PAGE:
Dec. 8, 2007 Meniscal damage does often not directly provoke knee symptoms. Meniscal damage is a feature of knee osteoarthritis, independent of knee pain, aching, and stiffness, according to new research.
Two fibro-cartilaginous crescents, the menisci serve as cushions against joint cartilage degradation where the knee connects with the shin and thigh bones. Loss of meniscal function is recognized as a strong risk factor for knee osteoarthritis (OA). In the United States, about 6 percent of the over 30 through middle-age population and between 11 and 15 percent of senior citizens, age 65 and up, suffer from knee OA in form of frequent knee pain, aching, or stiffness.
The prevalence of this routinely aggravating, often disabling condition is increasing. Associated with the toll of aging and obesity, as well as sports injuries, tears to the menisci are a common finding on magnetic resonance images, especially in the OA knee. However, whether meniscal damage foreshadows the development of knee pain in middle aged or elderly -- or directly causes it -- remains unknown.
Toward their goal of improving the early detection of knee OA, researchers with the Multicenter Osteoarthritis (MOST) Study set out to evaluate the effect of meniscal damage on the development of knee pain, aching, or stiffness in middle-aged and older adults. Based on their findings meniscal damage does often not directly provoke knee symptoms. "Any association between meniscal damage and frequent knee pain seems to be present because both pain and meniscal damage are related to OA," notes study spokesperson Dr. Martin Englund of Boston University School of Medicine, "and not because of a direct link between the two."
Researchers began by focusing on 3,026 individuals between the ages of 50 and 79, who either had signs of knee OA or were at a high risk of developing it. Recruited from two U.S. communities -- Birmingham, Alabama, and Iowa, City -- participants included men and women, whites and ethnic minorities. Based on telephone interviews and clinical visits with members of the study population, 110 case knees were identified. They were defined as knees free from symptoms at baseline, which had developed frequent pain, aching, or stiffness at the study's 15-month culmination mark. 220 control knees were drawn randomly from those knees with no frequent symptoms at baseline that did not become cases.
Magnetic resonance imaging (MRI), trusted for its high sensitivity to detecting tissue and cartilage changes, was performed on case and control knees at baseline and at 15 months. Then, 2 musculoskeletal radiologists blinded to the case-control status of its subject assessed each film for meniscal damage using the following scale: 0 = intact, 1 = minor tear, 2 = non-displaced tear or surgical repair, and 3 = displaced tear, resection, maceration, or destruction. Finally, the effect of meniscal damage on the development of frequent knee pain, aching, or stiffness was analyzed by contingency tables and logistic regression.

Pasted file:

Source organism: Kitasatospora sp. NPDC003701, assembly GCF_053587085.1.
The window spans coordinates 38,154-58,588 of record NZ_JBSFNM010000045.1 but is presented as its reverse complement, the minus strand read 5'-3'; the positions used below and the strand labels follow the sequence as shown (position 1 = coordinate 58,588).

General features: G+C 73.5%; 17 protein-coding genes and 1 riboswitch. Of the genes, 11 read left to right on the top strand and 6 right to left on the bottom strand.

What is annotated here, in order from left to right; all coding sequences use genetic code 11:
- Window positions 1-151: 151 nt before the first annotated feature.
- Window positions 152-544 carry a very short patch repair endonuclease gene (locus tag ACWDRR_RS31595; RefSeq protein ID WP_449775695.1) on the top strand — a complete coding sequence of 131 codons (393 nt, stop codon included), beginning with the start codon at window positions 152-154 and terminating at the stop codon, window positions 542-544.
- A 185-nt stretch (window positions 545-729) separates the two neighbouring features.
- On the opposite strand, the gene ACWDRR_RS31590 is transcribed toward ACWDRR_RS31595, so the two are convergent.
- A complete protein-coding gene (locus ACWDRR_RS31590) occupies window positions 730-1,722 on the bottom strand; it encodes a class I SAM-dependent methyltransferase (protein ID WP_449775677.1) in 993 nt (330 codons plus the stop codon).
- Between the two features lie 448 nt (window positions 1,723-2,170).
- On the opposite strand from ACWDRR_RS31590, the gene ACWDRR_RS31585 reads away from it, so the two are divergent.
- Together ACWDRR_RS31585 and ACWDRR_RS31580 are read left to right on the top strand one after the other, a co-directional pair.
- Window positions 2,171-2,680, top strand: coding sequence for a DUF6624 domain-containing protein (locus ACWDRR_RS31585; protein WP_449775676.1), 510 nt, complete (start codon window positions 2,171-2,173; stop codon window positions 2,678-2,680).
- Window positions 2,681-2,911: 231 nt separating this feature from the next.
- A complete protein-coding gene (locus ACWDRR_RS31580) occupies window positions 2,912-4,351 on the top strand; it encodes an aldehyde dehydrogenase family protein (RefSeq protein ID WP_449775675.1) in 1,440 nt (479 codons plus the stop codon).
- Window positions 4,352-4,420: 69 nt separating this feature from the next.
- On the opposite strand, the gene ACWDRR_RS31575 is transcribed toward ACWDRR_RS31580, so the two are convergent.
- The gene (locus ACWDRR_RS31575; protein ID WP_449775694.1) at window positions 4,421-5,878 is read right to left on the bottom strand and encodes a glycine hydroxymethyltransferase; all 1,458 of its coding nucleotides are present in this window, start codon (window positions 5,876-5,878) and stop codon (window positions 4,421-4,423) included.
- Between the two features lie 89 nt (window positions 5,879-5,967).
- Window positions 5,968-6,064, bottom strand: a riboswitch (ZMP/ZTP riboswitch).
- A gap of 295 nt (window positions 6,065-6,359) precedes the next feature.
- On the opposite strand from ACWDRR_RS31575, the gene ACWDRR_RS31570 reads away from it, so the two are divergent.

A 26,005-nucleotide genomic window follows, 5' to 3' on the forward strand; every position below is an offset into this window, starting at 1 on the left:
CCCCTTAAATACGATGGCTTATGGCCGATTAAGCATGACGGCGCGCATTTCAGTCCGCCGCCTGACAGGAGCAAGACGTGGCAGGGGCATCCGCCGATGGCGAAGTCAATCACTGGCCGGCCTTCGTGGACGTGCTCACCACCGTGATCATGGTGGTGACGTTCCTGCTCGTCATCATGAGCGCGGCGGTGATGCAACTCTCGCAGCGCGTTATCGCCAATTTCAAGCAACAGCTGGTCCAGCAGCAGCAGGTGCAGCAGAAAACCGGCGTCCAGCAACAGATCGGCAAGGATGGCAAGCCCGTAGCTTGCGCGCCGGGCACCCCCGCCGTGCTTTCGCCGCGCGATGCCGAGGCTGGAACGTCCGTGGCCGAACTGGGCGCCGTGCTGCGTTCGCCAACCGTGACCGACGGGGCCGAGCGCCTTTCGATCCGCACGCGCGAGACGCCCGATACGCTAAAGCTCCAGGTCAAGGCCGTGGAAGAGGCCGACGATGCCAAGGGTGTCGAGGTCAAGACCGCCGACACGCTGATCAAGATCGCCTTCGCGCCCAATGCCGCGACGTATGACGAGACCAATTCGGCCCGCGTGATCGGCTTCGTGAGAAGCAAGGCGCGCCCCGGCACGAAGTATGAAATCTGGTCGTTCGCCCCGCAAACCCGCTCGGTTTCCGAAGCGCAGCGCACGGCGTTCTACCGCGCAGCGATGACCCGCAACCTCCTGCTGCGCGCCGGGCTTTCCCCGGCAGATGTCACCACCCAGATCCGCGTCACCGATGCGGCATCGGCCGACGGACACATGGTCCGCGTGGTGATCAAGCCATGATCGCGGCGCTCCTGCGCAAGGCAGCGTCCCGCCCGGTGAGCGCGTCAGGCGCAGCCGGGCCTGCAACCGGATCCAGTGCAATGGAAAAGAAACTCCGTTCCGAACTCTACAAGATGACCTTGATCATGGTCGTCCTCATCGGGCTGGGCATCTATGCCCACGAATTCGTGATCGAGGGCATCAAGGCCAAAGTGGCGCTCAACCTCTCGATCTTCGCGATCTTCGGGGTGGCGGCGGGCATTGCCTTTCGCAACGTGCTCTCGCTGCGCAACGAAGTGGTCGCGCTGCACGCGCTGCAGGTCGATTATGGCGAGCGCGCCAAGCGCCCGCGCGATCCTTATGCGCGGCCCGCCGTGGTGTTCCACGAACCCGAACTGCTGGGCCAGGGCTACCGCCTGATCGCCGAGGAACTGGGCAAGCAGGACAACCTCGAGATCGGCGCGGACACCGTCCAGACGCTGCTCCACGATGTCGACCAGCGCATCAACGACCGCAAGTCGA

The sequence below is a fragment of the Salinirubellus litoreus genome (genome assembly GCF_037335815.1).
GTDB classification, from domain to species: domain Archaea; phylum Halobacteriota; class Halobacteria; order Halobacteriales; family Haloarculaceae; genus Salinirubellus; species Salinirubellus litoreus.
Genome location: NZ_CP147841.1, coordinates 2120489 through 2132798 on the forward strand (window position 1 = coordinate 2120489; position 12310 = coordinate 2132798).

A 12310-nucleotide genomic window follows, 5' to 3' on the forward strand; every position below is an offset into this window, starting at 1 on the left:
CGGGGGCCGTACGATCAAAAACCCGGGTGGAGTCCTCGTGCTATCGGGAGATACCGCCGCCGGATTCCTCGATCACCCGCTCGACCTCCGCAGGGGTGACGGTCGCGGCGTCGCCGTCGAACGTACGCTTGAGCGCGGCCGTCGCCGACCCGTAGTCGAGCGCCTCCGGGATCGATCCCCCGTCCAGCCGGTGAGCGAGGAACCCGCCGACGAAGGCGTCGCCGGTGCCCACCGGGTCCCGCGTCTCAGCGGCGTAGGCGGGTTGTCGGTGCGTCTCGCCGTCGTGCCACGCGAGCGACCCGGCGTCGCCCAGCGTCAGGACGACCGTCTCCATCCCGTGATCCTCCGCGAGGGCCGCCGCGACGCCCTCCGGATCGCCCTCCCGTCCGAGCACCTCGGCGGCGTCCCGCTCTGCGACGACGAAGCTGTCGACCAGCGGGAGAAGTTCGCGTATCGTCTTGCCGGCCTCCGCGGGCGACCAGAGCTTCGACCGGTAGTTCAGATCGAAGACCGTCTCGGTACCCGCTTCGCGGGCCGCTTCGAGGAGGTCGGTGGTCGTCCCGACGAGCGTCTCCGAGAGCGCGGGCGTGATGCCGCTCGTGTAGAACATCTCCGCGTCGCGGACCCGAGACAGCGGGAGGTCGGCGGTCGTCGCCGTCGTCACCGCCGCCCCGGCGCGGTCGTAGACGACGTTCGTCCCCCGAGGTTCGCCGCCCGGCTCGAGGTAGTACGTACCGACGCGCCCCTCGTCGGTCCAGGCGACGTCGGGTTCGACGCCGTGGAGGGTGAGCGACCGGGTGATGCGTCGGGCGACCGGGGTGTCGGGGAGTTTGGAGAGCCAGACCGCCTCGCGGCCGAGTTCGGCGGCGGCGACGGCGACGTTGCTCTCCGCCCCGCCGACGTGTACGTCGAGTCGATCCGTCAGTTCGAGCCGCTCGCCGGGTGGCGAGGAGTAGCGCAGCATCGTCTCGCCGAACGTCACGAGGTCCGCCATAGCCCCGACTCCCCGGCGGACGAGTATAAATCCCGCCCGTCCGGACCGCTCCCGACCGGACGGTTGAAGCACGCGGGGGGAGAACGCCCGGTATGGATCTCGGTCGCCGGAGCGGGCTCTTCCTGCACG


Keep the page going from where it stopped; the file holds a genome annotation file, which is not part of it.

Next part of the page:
At baseline, meniscal damage was detected on 38 percent of case knees and 29 percent of control knees. As expected, meniscal damage was more frequent in knees in which previous surgery or serious injury had been reported. Although there was a modest association between meniscal damage score and the development of frequent knee pain, aching, and stiffness after adjusting for age, sex, and body mass index -- meniscal damage was mostly present and pronounced in knees with radiographic evidence of OA.
When considering the co-occurrence of OA and performing a stratified analysis, researchers found no independent association between meniscal damage and the development of frequent knee symptoms. "Meniscal damage in older adults is highly associated with OA of the knee," Dr. Englund makes clear. "However, meniscal damage often seems not to be directly responsible for later symptoms, while other features of OA may be so." Stressing the importance of treating OA as a whole-joint disorder, this study calls attention to the risk of misinterpreting meniscal damage as the direct cause of knee pain. As Dr. Englund acknowledges, it also emphasizes the need for further research into the possible role of different types and sites of meniscal damage in contributing to knee pain.
Journal article: "Effect of Meniscal Damage on the Development of Frequent Knee Pain, Aching, or Stiffness," M. Englund, J. Niu, A. Guermazi, F.W. Roemer, D.J. Hunter, J.A. Lynch, C.E. Lewis, J. Torner, M.C. Nevitt, Y.Q. Zhang, and D.T. Felson, Arthritis & Rheumatism, December 2007.
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